Exposé print issues (1993-2011)
She Owl — Drifters EP
(Broken Toys, 2017, CD)
She Owl — Animal Eye
(Broken Toys BRT003, 2015, LP)
by Jon Davis, Published 2017-12-24
After the lovely debut She Owl album in 2013, I lost track of this Italian duo until the announcement of the new Drifters EP, and I took the opportunity to check out what I’d missed, namely Animal Eye from 2015. In addition to Jolanda’s evocative voice on lead and multi-tracked harmonies, these recordings feature her playing piano and other keyboards, with Demian Endian contributing drums and other percussion (generally somewhat minimal, and not including a standard kit), and guitar (again, on the subtle side). Three tracks on Animal Eye feature a guest bassist. The combination of Jolanda’s voice with piano and throbbing tom-toms presents an appealing sound, primal and direct, allowing all the parts to shine individually as well as contributing to the whole. On the opening track, “Dance of the Mothers,” extra spice is provided by harpsichord, and “Universe” features electric piano; kalimba shows up on a couple of tracks, and there’s also a harmonium in the mix. There’s a primitive pagan vibe to the music, and lyrics seem to deal with mystical topics involving nature, though they are more impressionistic than direct. While the backing arrangements are stellar, it’s really the beautiful vocals that provide the music’s primary appeal. Jolanda is not a singer who belts out melodies. She is subtle, sometimes quiet and breathy, at other times pure and soaring. The arrangements often feature many parts, all working together to provide an ever-changing tapestry of shapes and colors.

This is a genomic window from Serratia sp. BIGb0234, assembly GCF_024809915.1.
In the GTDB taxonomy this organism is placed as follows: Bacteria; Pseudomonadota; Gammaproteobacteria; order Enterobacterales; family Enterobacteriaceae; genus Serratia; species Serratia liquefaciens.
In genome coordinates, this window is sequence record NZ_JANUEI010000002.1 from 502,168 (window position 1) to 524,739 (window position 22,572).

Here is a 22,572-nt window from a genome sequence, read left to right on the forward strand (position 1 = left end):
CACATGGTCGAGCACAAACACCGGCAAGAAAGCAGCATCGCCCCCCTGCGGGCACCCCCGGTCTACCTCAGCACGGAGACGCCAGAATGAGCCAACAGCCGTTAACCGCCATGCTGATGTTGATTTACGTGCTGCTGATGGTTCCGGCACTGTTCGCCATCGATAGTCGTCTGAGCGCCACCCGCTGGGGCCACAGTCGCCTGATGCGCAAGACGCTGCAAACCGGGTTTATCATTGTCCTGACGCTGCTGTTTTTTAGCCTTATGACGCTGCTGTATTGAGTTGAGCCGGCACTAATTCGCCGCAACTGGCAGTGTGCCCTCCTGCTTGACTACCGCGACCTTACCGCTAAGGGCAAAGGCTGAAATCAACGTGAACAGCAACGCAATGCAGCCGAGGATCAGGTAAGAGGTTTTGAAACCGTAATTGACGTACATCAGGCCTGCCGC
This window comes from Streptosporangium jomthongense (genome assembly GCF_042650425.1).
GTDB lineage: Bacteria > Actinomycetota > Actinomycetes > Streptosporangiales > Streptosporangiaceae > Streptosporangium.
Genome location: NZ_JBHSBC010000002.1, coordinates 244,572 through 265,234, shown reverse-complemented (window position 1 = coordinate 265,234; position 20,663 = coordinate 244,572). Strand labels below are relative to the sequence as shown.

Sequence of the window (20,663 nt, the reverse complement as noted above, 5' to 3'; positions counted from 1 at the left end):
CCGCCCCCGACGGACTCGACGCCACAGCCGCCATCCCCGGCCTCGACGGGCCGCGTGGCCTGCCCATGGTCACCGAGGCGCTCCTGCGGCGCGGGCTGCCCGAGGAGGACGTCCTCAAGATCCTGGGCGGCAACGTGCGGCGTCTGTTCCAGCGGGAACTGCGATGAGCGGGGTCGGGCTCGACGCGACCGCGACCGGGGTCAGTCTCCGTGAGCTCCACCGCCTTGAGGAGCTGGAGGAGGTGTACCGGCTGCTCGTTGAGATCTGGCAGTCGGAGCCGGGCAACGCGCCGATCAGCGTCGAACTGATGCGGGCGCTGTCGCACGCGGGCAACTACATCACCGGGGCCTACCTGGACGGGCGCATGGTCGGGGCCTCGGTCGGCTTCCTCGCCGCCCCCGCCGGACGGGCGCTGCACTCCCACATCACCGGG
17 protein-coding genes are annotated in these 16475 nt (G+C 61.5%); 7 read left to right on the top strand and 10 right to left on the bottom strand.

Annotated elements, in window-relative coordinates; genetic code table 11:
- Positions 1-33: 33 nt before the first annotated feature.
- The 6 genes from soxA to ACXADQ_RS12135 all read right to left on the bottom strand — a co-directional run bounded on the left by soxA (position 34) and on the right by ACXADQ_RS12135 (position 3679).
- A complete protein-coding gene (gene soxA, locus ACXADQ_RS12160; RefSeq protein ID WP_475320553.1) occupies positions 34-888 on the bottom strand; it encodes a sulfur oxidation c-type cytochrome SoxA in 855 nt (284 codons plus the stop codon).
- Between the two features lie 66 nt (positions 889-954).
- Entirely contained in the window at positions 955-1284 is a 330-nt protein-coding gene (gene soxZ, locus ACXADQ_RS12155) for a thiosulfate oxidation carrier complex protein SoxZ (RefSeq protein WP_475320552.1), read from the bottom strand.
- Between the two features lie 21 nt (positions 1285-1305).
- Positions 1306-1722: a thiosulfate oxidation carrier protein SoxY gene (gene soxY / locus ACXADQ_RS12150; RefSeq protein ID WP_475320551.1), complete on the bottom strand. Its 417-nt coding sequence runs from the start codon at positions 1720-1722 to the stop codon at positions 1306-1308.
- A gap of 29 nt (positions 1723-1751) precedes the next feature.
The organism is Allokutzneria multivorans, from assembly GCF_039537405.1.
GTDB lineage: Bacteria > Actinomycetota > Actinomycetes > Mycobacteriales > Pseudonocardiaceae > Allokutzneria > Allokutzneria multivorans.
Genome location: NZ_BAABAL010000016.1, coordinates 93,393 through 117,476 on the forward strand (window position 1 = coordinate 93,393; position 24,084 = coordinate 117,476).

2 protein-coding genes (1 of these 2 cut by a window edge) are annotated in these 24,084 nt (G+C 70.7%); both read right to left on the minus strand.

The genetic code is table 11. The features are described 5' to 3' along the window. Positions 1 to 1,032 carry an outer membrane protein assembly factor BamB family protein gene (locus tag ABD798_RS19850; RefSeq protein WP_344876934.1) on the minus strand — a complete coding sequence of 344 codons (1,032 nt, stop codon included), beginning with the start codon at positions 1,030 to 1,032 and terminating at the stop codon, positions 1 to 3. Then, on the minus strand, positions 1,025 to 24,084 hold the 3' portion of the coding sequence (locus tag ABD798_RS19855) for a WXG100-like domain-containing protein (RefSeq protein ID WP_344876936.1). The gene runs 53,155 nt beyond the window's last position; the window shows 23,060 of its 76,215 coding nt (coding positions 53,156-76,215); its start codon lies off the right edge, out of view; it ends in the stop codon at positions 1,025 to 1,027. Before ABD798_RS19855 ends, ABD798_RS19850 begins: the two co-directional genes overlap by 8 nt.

The new Drifters EP presents four songs, and moves in a more modern direction, managing to sound more like a conventional band without losing the essence of She Owl’s music. The drums sound more like a traditional kit, including a snare drum, which was notably absent on Animal Eye. There are also more defined bass notes filling out the lower end of the sound. But those are superficial trappings — these four songs are worthy additions to the She Owl canon. This is music that envelops your mind, best experienced with eyes closed and ears open, letting the extraordinary (in the sense of being above or outside the ordinary) sounds wash over you. She Owl is highly recommended to fans of Happy Rhodes, Bat for Lashes, and Tori Amos’s early work.
Related artist(s): Jolanda Moletta / She Owl
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